Part of a project I was working on required mashing up some data from SharePoint with data stored in datalake. We settled on creating a Databricks notebook to read an input file, query data lake using the input file, and then export an enriched file.
Here’s a high-level overview of what’s going to be created:
Call the notebook, parse the JSON response, loop until the notebook has finished, then respond to the notebook’s output.
In my case, triggering the notebook will require knowing its URL, bearer token, job id, and input parameters.
Parse the response from the HTTP call:
The notebook will take a little time to spin up, then process the input file. The best way to handle this is to leverage a basic do-until loop to check the status of the notebook job. I opted to use a one-minute delay, call the API to get the job status, parse the response, then evaluate if it’s finished.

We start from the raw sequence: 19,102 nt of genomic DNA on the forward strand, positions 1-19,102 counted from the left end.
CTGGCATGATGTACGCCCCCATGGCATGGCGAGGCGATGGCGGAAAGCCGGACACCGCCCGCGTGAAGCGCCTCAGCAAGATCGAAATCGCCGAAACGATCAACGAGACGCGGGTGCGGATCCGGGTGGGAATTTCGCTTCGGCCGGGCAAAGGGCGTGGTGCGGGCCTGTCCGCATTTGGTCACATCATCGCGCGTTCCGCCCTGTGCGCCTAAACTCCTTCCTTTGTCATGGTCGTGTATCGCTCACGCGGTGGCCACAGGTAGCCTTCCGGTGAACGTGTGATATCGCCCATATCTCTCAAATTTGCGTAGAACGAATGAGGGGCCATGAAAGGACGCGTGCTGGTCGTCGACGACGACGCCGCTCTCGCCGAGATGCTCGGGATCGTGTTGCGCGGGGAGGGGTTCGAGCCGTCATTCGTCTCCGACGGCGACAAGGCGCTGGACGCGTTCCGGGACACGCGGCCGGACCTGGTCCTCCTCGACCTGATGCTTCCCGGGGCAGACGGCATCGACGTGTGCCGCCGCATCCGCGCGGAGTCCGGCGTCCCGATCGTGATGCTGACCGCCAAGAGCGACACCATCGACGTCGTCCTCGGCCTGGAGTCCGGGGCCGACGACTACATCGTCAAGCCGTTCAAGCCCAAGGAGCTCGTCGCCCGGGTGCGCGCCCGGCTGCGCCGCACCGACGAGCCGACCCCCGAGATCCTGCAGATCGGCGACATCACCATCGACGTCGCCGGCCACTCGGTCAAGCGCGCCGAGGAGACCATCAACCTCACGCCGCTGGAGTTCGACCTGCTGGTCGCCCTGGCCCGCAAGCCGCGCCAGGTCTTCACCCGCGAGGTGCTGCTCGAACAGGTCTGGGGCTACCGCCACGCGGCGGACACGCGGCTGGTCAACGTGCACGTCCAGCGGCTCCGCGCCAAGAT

One thing to note about the do until action, you don’t want it to run for eternity, and to avoid adding complexity to it, you don’t want to add extra evaluations like: if looped X times, stop
If you expand the Change limits option, you can set how many times it loops or change the duration. Here I’ve set the action to stop looping after 20 tries. For more info on this, please check SPGuides for a detailed overview.
The last step in the flow is to process the response from the notebook. If the job is success(full), get the file from blob storage and load it to SharePoint; otherwise, create a Slack alert.
That’s it; using the example above, you can trigger a Databricks notebook using a Flow.
When I set this up, my company allowed the use of Personal Access Tokens (PAT).
The PAT was then used in the Flow to trigger the notebook.